It's always a good idea to mock up these motors before you get too carried away with assembling parts for good. The cylinders didn't fit, requiring sanding, de-burring and plenty of aspirin and head scratching. It's nice if the cylinders can move on the base studs a bit when aligning the intake manifold.
I'm building a 1956 KHK for my buddy Dave. I get boxes of parts in the mail from him. Sometimes I open the box, and the parts are totally trashed, greasy, dented, rusted and broken. Other times I open the box, and the parts are the most beautifully polished, original parts you've ever seen. They are so pretty you hate to touch them, and you have to be ultra careful not to scratch anything. This was one of the "shiny times" I opened the box. Now cleaning, checking threads, pressing and sizing bushings.
I found this one . . . opened the box and had to make an offer on this original NOS Big Twin 4-Speed Kicker Gear. The price was right - and it went right-in-my-pocket. A guy can build an entire motorcycle after buying just one particular part that sets the stage - and taints your interest.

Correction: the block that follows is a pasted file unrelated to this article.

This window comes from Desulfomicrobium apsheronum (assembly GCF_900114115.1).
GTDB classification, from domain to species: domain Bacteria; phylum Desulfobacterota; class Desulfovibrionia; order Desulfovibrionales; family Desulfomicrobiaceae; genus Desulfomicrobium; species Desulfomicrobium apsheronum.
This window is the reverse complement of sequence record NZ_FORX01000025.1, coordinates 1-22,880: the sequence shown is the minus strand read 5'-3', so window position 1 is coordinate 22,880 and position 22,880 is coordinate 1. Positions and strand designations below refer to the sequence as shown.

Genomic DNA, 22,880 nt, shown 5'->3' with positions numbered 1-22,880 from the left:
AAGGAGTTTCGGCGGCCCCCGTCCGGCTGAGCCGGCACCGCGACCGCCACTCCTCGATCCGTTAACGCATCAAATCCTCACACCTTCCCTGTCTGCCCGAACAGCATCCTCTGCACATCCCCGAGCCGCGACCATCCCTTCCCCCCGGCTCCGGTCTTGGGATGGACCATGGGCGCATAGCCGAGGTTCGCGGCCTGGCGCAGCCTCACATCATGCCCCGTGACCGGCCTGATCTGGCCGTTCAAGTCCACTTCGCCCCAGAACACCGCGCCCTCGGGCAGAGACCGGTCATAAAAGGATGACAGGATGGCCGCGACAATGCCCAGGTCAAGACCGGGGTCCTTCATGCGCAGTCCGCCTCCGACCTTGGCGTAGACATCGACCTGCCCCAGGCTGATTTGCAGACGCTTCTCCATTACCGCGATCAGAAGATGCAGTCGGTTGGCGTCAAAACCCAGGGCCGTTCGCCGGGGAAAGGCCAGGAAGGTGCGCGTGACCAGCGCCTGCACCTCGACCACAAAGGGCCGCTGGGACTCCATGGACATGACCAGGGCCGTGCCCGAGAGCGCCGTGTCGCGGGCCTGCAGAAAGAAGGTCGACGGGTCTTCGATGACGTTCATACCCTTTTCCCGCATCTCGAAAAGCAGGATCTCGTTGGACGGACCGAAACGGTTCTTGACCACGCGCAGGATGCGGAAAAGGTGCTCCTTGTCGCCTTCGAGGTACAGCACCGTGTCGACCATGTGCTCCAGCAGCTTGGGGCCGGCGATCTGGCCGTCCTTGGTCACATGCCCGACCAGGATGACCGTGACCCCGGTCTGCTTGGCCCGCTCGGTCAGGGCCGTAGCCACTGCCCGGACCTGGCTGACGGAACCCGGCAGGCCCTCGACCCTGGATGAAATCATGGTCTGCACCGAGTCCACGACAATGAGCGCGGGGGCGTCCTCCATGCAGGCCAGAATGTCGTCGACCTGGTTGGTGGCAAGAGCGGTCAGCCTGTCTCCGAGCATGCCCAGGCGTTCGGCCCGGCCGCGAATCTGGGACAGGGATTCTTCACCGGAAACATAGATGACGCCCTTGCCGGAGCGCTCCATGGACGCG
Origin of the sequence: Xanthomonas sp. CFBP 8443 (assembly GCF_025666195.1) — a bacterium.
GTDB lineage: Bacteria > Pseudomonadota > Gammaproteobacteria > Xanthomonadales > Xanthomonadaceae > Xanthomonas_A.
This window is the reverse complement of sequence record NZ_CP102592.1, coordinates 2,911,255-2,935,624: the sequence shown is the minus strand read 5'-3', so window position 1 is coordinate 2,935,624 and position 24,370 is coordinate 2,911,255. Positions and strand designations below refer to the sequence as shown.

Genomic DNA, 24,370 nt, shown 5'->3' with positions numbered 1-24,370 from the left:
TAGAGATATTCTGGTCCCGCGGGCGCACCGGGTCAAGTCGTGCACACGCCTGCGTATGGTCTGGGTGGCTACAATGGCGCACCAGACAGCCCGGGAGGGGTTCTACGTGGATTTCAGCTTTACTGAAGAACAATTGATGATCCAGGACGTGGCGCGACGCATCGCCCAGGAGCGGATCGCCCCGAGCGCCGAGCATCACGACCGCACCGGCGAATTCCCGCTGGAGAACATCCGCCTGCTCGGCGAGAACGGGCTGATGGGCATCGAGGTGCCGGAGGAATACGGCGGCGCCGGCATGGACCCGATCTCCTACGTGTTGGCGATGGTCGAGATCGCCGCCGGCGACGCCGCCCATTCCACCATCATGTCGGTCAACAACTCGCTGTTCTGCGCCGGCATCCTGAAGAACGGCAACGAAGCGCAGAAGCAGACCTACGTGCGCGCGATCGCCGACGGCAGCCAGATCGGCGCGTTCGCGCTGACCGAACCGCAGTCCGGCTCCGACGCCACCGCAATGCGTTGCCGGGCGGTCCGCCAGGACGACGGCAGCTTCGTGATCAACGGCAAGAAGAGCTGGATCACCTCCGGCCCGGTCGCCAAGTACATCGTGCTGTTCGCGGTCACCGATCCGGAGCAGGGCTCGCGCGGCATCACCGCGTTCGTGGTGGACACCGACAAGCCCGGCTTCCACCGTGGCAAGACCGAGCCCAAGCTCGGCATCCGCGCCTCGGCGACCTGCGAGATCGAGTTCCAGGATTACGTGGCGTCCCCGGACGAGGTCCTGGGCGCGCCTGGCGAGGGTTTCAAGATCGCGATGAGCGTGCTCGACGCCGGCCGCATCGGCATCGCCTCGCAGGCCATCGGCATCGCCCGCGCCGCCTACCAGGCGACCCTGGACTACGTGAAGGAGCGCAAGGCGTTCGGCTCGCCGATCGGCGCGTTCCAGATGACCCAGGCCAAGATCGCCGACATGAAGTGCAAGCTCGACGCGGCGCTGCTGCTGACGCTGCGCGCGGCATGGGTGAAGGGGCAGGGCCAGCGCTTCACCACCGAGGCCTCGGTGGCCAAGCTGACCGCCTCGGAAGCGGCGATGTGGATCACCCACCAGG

Now I'll have to look for a nice transmission case, mainshaft, some gears . . . and build a transmission. Or just put it in a box until the one in my bike wears out? Probably a smarter thing to do . . .
. . . to look like this. Every guy needs one. If it's a big city, or a small little town. For a quick flick through town, up the hill, down the alley . . . easy parking. Park it in the garage, in the shed next to the mower, or lean it against the fence (with a blue tarp over it). No battery. No Problems.
We rode to the drag strip one Saturday, and all these older Harleys rode in right after us. It was cool, since most times it's a sea of Twin Cams ! That's dad's ol' '65FLH (nearest) running a late model CV carb and Spike timer. The last few days he's been fabricating a 42mm Mikuni flat slide. He had it running in the garage, and said, "It's definitely more responsive." The CV has a flat spot about off-idle that we just can't seem to ditch . . . it runs ok, but ok sometimes ain't good enough, (you know what I mean)